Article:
Forum for Science, Industry and Business

Sponsored by:     3M 
Search our Site:

 

Losing belly fat, whether from a low-carb or a low-fat diet, helps improve blood vessel function

14.03.2012
Overweight people who shed pounds, especially belly fat, can improve the function of their blood vessels no matter whether they are on a low-carb or a low-fat diet, according to a study being presented by Johns Hopkins researchers at an American Heart Association scientific meeting in San Diego on March 13 that is focused on cardiovascular disease prevention.

In the six-month weight-loss study, Hopkins researchers found that the more belly fat the participants lost, the better their arteries were able to expand when needed, allowing more blood to flow more freely.

The researchers also found that participants in the study who were on a low-carb diet lost about ten pounds more, on average, than those who were on a low-fat diet. Being overweight increases the risk of cardiovascular disease, especially if the fat is accumulated in the belly above the waist.

"After six months, those who were on the low-carb diet lost an average of 28.9 pounds versus 18.7 pounds among those on the low-fat diet," says lead investigator Kerry J. Stewart, Ed.D., a professor of medicine at the Johns Hopkins University School of Medicine and director of clinical and research exercise physiology at the Johns Hopkins Heart and Vascular Institute.

Stewart and his colleagues studied 60 men and women who weighed an average of 215 pounds at the start of the program. Half of the participants went on a low-carb diet while the others followed a low-fat diet. All took part in moderate exercise and their diets provided a similar amount of calories each day.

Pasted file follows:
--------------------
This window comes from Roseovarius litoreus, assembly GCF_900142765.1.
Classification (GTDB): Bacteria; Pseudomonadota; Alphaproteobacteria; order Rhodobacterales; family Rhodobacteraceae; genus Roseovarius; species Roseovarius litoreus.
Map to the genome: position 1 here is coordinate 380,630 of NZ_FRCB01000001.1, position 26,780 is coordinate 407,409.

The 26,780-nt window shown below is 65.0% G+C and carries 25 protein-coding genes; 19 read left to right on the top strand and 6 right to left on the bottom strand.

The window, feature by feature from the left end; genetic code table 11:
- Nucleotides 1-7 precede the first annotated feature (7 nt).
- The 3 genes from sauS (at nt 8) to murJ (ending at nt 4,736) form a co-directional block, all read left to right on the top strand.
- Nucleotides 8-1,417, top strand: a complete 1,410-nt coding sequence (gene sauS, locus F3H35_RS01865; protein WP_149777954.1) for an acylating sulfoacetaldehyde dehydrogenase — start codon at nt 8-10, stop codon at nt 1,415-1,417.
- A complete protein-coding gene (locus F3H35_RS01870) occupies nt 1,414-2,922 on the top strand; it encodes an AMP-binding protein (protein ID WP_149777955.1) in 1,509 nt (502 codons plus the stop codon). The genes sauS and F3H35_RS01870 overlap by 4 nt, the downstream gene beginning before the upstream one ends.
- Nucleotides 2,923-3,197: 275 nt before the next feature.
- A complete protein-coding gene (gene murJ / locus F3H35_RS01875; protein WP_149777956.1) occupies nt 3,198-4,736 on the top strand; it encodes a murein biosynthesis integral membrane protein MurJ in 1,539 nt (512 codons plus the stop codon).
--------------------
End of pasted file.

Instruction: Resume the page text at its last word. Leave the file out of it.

In order to evaluate the health of the participants' blood vessels before and after the weight loss program, the researchers conducted a blood flow test by constricting circulation in the upper arm for five minutes with a blood pressure cuff. With this type of test, when the cuff is released, a healthier artery will expand more, allowing more blood to flow through the artery. The researchers measured how much blood reached the fingertips before, during, and after the constriction of the artery. Stewart says this test can give an indication of the overall health of the vascular system throughout the body. The researchers found that the more belly fat a person had lost, the greater the blood flow to the finger, signaling better the function of the artery.

"Our study demonstrated that the amount of improvement in the vessels was directly linked to how much central, or belly fat, the individuals lost, regardless of which diet they were on," says Stewart. "This is important since there have been concerns that a low-carb diet, which means eating more fat, may have a harmful effect on cardiovascular health. These results showed no harmful effects from the low-carb diet."

In the low-carb diet used in the study, up to 30 percent of calories came from carbs such as bread, pasta and certain fruits, while 40 percent was from fat consumed from meat, dairy products and nuts. In contrast, the low-fat diet consisted of no more than 30 percent of calories from fat and 55 percent from carbs.

Stewart notes that participants on the low-carb diet lost more weight and at a faster pace, on average, which has also been seen in several other studies. He says eating higher amounts of carbohydrates can slow down the rate of body fat loss while on a weight reduction diet.

The findings were consistent with early results presented by Stewart in June 2011 at the annual meeting of the American College of Sports Medicine in Denver. That initial report was based on results after participants in the study had lost their first 10 pounds. These longer-term results show that weight loss, along with exercise, is important for improving vascular health, and suggests following a low-carb diet rather than the conventionally recommended low-fat diet for weight loss is not a concern in terms of vascular health.

Ellen Beth Levitt | EurekAlert!
Further information:
http://www.jhmi.edu

More articles from Health and Medicine: